We are deeply concerned, however, at the price that some of the most vulnerable children will be asked to pay today, in order to achieve that debt-free future. Pulling back state services and raising the thresholds for social work and other more expensive interventions will leave thousands of vulnerable children without services, unless we are there to fill the gaps. Indeed, The Big Society vision is relying on us to be there to fill those gaps, and this role will become even more important as cuts are implemented. In fact many of us are already meeting a significant increase in demand for our services from children, young people and families, as belts tighten, redundancies hit, and family pressures and anxieties increase.

Voluntary groups have a track record in providing effective, excellent value for money, preventative, ‘stitch in time’ services, but many children’s and young people’s charities and community groups are already experiencing deep cuts to their front-line services at local level. This will only be exacerbated by the 28% cut in local authority grant, which includes a staggering 49% cut in the projected budgets for children in care. We support some of the most vulnerable and disadvantaged children and young people –  young carers, looked after children, teenage parents, families struggling in poverty, with   addiction, mental health problems and relationship breakdown.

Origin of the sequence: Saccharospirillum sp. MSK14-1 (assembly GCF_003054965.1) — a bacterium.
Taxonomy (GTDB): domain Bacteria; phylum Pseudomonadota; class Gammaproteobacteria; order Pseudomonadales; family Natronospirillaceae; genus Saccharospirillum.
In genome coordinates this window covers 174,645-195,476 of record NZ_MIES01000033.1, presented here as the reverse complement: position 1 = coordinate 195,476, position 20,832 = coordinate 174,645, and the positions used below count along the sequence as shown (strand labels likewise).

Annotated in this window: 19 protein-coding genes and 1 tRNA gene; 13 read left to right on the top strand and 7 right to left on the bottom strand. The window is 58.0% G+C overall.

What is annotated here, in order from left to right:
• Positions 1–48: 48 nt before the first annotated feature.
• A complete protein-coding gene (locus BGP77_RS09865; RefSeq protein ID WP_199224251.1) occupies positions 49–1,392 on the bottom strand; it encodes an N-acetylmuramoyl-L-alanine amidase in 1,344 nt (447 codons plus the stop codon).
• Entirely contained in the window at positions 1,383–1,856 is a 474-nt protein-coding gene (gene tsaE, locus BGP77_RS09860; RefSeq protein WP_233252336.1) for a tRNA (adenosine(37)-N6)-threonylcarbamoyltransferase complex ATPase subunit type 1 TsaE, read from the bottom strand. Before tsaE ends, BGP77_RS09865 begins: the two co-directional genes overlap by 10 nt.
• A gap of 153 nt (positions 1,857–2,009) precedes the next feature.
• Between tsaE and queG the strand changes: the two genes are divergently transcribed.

Our sector provides the kind of serious and sustained family support that can prevent problems escalating to child protection cases, just as it often provides the individual support to parents, children and young people, without which many would not even attend school, let alone be able to benefit from the pupil premium or other education reforms prioritised by the Coalition Government.

We are not creatures of political or economic expediency; we are committed to children, young people and their families for the long haul, with many of our organisations in their second or more century of service, and we are asking you too to take the long view. Severe cuts to the sector will seriously damage the mixed economy of public services and the increase in self help within communities that Government is so keen to see. While we acknowledge the benefit of the one year £100m transition fund within the Cabinet Office, this will not mitigate the effects of decommissioning and the time frames commissioners need to reframe services.

Some valued and effective organisations will not be able to survive this combination of churn and cuts to take advantage of the Government’s promised opportunities to serve communities in the future.

There is still time for you to act. In the weeks which follow the CSR announcement we are asking you to lead by example, following the Prime Minister in acknowledging and providing tangible support to the children and young people’s voluntary sector, so that we can provide the family and community based support children and young people need to thrive and achieve.

Yours sincerely,

Liz Bayram, National Child Minding Association
Norma Brier, Norwood
Jeremy Cripps, Children North East
Helen Hibbert, Partnership for Young London
Carol Homden, Coram
Tim Jeffery, Spurgeons
Maggie Jones, Children England
John Kemmis, Voice
David Marriott, Together Trust
Russell Norman, Howgill Family Centre
Bob Reitemeier, The Children’s Society
Shane Ryan, Working with Men
Robert Tapsfield, Fostering Network
Keith White, Mill Grove

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Tags: Children’s Society., open letter Michael Gove, Secretary of State for Education, Spurgeons